While we can all agree that we’d love to live in a world of Pinterest-worthy sparkling laundry rooms, we can also agree that most of us just make do with the laundry room we have.
It’s a good day when there is clean underwear.
Luckily, for those of us who may be more laundry-space challenged, there is a solution. Molly Boren, the
Certified Professional Organizer behind Simplicity Works Organizing in Ann Arbor, Michigan, is walking us through the steps to an organized laundry room in only sixty minutes. Ready, set, go!
Step 1: Clear it out (20 minutes)
Like any organizing project, you have to make things look worse to make them better, so Boren suggests completely clearing out your laundry room first.
“Make sure the floor is clear and put everything away so you have room to work,” she says. “Just take everything off the surfaces.”
Laundry rooms can be challenging because they are often in a small, unpleasant or inconvenient locations, explains Boren, so if you’re having trouble tackling yours, don’t feel too badly. She also notes that there are many different categories of items in a small area (hand-wash only items, we’re looking at you), along with the difficulty of liquid detergents, dirt and dryer lint creating a messy space.
Step 2: Clean it off (20 minutes)
Once the space is clear, move on to cleaning off surfaces and corners.
“Move everything off top of washer and dryer and clean those off with a rag,” says Boren. If you have shelves, wipe those down as well.
And don’t forget the trash bin. “Of course trash goes in a bin, make sure that you have a bin in the space,” she notes.
While everything is out of the room, it’s also a good time to break out the vacuum and remove any dust bunnies hiding behind the washer and dryer and lurking in the corners. You may even consider locating your washer manual and storing it in a handy place so you can run a cleaning cycle on your washer.
And as for the giant pile of dryer lint?
“Try to find someone who enjoys camping and can use it for fire starters!” laughs Boren.
Step 3: Categorize (10 minutes)
Next, it’s time to categorize what you found when you removed everything from the laundry room. For instance, Boren mentions speciality cleaners, everyday cleaners, loose change and pocket items.
Out of those categories, store the cleaners in a clear, open plastic box, if possible, because you can see if they spill. For change, designate a jar or a mug or even a fun piggy bank.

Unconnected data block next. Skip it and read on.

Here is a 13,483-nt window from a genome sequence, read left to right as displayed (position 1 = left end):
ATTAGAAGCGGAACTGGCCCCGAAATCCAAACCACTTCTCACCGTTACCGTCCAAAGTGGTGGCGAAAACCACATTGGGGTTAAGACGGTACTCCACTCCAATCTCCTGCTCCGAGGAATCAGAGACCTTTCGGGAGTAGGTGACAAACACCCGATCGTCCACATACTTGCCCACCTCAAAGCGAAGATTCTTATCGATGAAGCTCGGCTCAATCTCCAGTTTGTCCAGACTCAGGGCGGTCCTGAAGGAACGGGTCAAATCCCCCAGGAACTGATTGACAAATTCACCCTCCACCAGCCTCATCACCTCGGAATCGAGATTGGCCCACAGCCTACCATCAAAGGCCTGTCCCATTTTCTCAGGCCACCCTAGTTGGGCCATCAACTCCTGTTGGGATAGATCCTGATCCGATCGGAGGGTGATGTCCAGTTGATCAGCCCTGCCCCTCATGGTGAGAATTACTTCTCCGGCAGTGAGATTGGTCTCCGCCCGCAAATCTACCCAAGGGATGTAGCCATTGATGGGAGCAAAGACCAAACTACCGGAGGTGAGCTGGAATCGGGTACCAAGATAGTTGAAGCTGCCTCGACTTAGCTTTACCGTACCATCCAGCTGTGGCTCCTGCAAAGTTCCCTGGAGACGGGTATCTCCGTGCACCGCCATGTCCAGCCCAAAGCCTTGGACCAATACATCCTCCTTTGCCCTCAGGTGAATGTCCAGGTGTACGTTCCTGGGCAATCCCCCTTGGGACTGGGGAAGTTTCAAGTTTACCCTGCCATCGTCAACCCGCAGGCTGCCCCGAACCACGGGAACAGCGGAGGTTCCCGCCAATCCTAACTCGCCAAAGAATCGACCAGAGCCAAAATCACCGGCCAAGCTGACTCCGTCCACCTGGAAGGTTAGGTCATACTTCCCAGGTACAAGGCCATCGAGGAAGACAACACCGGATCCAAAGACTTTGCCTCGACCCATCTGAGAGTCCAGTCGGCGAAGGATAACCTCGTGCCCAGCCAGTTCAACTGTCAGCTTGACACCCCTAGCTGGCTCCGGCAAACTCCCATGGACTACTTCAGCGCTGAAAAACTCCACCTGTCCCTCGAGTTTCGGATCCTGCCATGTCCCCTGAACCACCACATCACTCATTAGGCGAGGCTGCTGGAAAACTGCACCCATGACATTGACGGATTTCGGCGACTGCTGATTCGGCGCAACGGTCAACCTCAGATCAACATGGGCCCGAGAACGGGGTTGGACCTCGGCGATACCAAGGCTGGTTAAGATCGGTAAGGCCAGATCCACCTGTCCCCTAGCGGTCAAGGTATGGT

“Then assign homes on the shelves on top of the washer for each of those bins,” says Boren. “Everyday stuff should be closer to you and your work surface than speciality cleaners so you can access them easily.”
She also notes the importance of keeping your laundry room child and pet-proof. Laundry pods are especially dangerous for small children and animals, who have been poisoned when the pods have been mistakenly ingested.
“Keep chemicals up high to avoid children and pets and if only a low spot is possible, invest in a childproof latch,” she suggests. If you’re short on space, over-the-door hanging containers or wall mounted baskets are a great option.
Step 4: Customize it (10 minutes)
After you’ve organized the big essentials in your laundry room, take note of what special items you need to make the space work for you.
“It’s nice to have a space for dedicated specality cleaning projects, like a bucket for soaking stain removal or a small hamper to collect mending projects,” Boren suggest. “Those are things you don’t necessarily need to get to right away, but would like closer to the laundry so when you do thave the time, you can do them all at once.”
If you’re debating adding a folding station to your laundry room, Boren says you might want to skip it.
“A folding station is nice, but not necessary, especially if you don’t have space or a nice surface,” she explains. “You won’t want to spend time there.” Instead, she suggest folding clothes in the room nearest to where the clothes will be put away.
As a final customization step, be sure your freshly-organized room is stocked with all of the essentials for staying that way. According to Boren, you will need: a trash bin, lots of clear, plastic containers, a clothesline, wall-mounted or free-standing drying rack, various rags stashed in baskets for cleaning up spills, extra hampers to put around the house in locations where laundry tends to collect (keep one on the first floor or near the kitchen for rags and outdoor gear) and a lingerie or mesh bag for air-dry only items.
To finish off your work, take a step back and look back at your space, says Boren. And last but not least?
“Do a load of laundry and see if the space flows!” she says. Darn. You mean after all that work, we still didn’t get out of actually doing our laundry?
TapGenes Take Away: No matter how much space you have dedicated to clothes clean-up, you will feel better tackling all those loads with an organized laundry room. A professional organizer tells us how to get it done in one little hour.
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